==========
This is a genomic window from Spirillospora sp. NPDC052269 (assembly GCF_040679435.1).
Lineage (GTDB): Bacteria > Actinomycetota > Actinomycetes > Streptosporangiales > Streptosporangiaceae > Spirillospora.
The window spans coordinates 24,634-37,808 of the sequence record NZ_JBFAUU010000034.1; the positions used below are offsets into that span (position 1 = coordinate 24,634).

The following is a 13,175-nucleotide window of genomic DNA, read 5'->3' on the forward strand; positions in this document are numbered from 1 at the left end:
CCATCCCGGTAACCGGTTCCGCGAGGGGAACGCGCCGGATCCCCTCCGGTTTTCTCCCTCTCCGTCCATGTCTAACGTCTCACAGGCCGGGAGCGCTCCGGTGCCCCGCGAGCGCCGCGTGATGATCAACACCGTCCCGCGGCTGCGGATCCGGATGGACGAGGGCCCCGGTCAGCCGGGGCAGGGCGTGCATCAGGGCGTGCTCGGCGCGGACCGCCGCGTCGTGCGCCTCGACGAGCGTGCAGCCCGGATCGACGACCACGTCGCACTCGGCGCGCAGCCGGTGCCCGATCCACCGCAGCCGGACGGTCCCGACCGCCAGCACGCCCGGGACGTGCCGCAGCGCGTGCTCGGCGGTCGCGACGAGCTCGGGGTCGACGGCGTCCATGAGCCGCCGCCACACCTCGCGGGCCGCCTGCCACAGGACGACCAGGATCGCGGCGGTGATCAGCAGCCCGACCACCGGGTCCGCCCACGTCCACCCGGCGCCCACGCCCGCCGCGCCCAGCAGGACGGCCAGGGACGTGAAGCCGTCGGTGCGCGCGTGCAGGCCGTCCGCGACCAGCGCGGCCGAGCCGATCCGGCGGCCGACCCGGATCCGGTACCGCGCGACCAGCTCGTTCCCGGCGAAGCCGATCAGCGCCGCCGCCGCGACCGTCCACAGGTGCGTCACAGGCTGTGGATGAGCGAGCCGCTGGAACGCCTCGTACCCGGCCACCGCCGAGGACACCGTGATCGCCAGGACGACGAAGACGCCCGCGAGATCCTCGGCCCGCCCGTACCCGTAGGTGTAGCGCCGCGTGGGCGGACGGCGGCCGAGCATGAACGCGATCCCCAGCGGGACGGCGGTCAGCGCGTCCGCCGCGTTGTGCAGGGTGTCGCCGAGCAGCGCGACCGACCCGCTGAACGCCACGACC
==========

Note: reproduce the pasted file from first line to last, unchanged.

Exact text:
This is a genomic window from Spirillospora sp. NPDC052269 (assembly GCF_040679435.1).
Lineage (GTDB): Bacteria > Actinomycetota > Actinomycetes > Streptosporangiales > Streptosporangiaceae > Spirillospora.
The window spans coordinates 24,634-37,808 of the sequence record NZ_JBFAUU010000034.1; the positions used below are offsets into that span (position 1 = coordinate 24,634).

The following is a 13,175-nucleotide window of genomic DNA, read 5'->3' on the forward strand; positions in this document are numbered from 1 at the left end:
CCATCCCGGTAACCGGTTCCGCGAGGGGAACGCGCCGGATCCCCTCCGGTTTTCTCCCTCTCCGTCCATGTCTAACGTCTCACAGGCCGGGAGCGCTCCGGTGCCCCGCGAGCGCCGCGTGATGATCAACACCGTCCCGCGGCTGCGGATCCGGATGGACGAGGGCCCCGGTCAGCCGGGGCAGGGCGTGCATCAGGGCGTGCTCGGCGCGGACCGCCGCGTCGTGCGCCTCGACGAGCGTGCAGCCCGGATCGACGACCACGTCGCACTCGGCGCGCAGCCGGTGCCCGATCCACCGCAGCCGGACGGTCCCGACCGCCAGCACGCCCGGGACGTGCCGCAGCGCGTGCTCGGCGGTCGCGACGAGCTCGGGGTCGACGGCGTCCATGAGCCGCCGCCACACCTCGCGGGCCGCCTGCCACAGGACGACCAGGATCGCGGCGGTGATCAGCAGCCCGACCACCGGGTCCGCCCACGTCCACCCGGCGCCCACGCCCGCCGCGCCCAGCAGGACGGCCAGGGACGTGAAGCCGTCGGTGCGCGCGTGCAGGCCGTCCGCGACCAGCGCGGCCGAGCCGATCCGGCGGCCGACCCGGATCCGGTACCGCGCGACCAGCTCGTTCCCGGCGAAGCCGATCAGCGCCGCCGCCGCGACCGTCCACAGGTGCGTCACAGGCTGTGGATGAGCGAGCCGCTGGAACGCCTCGTACCCGGCCACCGCCGAGGACACCGTGATCGCCAGGACGACGAAGACGCCCGCGAGATCCTCGGCCCGCCCGTACCCGTAGGTGTAGCGCCGCGTGGGCGGACGGCGGCCGAGCATGAACGCGATCCCCAGCGGGACGGCGGTCAGCGCGTCCGCCGCGTTGTGCAGGGTGTCGCCGAGCAGCGCGACCGACCCGCTGAACGCCACGACC